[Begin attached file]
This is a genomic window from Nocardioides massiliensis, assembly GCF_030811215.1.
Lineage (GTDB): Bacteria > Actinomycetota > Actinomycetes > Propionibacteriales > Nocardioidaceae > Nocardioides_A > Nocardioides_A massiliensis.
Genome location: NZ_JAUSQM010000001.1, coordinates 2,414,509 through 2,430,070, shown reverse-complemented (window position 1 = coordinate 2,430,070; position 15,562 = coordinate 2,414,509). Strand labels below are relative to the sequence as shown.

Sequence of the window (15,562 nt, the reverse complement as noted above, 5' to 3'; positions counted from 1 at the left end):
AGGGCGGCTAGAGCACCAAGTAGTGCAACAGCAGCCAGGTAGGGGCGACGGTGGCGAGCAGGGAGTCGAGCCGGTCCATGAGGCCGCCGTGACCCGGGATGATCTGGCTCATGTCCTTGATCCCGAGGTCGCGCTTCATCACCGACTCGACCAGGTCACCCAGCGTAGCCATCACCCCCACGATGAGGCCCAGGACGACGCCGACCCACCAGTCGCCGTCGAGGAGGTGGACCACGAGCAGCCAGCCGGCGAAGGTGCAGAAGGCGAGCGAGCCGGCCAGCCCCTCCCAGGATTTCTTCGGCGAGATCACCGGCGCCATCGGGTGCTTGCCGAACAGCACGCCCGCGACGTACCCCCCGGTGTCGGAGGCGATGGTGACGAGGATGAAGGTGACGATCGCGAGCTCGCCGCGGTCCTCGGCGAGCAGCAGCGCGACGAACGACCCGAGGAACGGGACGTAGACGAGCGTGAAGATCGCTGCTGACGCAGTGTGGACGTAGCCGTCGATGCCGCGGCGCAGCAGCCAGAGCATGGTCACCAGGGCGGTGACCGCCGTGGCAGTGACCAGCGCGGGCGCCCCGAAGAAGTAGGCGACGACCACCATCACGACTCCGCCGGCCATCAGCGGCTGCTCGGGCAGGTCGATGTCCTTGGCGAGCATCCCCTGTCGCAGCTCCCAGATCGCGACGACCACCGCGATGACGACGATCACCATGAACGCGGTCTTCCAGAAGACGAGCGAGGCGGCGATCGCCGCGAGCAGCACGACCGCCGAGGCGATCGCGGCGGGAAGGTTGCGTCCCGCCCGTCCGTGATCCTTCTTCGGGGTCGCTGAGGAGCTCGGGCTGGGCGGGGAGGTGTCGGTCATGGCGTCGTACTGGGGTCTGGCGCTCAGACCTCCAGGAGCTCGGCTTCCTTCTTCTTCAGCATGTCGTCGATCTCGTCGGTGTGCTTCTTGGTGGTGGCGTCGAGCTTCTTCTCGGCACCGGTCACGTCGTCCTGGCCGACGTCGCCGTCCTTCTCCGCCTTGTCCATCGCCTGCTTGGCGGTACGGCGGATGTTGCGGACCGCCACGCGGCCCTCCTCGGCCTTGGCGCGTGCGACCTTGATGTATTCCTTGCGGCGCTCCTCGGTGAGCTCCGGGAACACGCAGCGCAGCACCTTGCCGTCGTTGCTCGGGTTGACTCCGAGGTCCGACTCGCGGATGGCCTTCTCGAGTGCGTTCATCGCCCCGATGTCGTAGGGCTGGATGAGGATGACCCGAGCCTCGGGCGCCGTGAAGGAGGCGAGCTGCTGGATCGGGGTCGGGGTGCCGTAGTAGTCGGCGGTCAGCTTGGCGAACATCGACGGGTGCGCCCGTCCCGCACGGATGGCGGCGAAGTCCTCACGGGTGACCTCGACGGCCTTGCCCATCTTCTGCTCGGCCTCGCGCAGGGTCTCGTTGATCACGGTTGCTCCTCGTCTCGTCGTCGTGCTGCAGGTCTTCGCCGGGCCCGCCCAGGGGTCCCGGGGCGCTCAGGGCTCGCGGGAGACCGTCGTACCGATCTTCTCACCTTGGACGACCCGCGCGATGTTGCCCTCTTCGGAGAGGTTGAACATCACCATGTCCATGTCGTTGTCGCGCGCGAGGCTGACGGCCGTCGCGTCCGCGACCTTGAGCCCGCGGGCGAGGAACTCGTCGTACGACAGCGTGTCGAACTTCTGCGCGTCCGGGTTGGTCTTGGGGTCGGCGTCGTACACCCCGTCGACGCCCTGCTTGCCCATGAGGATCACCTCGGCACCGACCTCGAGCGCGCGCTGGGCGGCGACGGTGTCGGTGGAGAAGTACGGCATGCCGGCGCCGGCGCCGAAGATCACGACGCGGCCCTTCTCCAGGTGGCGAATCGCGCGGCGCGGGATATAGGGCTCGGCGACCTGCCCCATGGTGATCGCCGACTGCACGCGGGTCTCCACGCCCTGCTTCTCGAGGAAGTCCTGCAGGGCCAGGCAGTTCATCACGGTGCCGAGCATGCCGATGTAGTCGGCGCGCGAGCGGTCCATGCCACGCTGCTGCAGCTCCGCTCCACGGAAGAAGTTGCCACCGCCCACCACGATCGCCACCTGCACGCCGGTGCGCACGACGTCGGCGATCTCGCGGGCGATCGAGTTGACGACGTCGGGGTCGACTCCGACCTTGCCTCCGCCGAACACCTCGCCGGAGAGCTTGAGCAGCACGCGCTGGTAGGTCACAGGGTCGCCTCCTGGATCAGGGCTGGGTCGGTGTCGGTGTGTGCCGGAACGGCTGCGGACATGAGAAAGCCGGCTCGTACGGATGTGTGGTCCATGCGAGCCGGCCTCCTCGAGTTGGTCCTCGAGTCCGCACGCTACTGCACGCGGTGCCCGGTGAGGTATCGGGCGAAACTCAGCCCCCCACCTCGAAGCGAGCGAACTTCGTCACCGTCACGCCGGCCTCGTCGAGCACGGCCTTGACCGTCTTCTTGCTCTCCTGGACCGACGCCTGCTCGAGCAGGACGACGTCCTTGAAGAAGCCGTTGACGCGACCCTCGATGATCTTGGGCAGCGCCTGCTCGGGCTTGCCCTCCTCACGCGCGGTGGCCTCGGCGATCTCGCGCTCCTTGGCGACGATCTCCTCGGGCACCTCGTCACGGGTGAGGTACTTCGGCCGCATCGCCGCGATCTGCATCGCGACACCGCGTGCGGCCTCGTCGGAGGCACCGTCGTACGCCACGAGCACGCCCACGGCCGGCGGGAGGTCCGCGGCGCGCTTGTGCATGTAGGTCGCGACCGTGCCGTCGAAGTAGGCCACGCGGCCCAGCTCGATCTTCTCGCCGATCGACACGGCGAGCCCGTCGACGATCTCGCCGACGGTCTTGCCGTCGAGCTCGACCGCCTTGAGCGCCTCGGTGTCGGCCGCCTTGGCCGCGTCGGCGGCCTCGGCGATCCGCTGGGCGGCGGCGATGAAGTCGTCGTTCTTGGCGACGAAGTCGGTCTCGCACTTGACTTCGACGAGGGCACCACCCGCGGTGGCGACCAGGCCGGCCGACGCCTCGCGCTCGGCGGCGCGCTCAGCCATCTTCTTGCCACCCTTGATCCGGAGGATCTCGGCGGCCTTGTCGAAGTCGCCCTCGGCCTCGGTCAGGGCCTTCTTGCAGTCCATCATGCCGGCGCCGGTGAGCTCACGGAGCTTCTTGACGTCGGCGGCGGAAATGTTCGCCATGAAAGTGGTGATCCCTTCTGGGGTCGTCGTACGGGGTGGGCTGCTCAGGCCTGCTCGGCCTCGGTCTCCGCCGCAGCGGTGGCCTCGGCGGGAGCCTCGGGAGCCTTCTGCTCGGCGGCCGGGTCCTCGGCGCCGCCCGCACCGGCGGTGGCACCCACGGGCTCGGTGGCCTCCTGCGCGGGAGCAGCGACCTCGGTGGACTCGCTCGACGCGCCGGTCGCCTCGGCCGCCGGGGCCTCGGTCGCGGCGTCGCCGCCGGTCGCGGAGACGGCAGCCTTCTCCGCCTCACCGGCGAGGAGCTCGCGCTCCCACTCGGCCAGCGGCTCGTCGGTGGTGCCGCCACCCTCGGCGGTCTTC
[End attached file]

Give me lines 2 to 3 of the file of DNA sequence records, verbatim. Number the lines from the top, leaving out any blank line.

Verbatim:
Lineage (GTDB): Bacteria > Actinomycetota > Actinomycetes > Propionibacteriales > Nocardioidaceae > Nocardioides_A > Nocardioides_A massiliensis.
Genome location: NZ_JAUSQM010000001.1, coordinates 2,414,509 through 2,430,070, shown reverse-complemented (window position 1 = coordinate 2,430,070; position 15,562 = coordinate 2,414,509). Strand labels below are relative to the sequence as shown.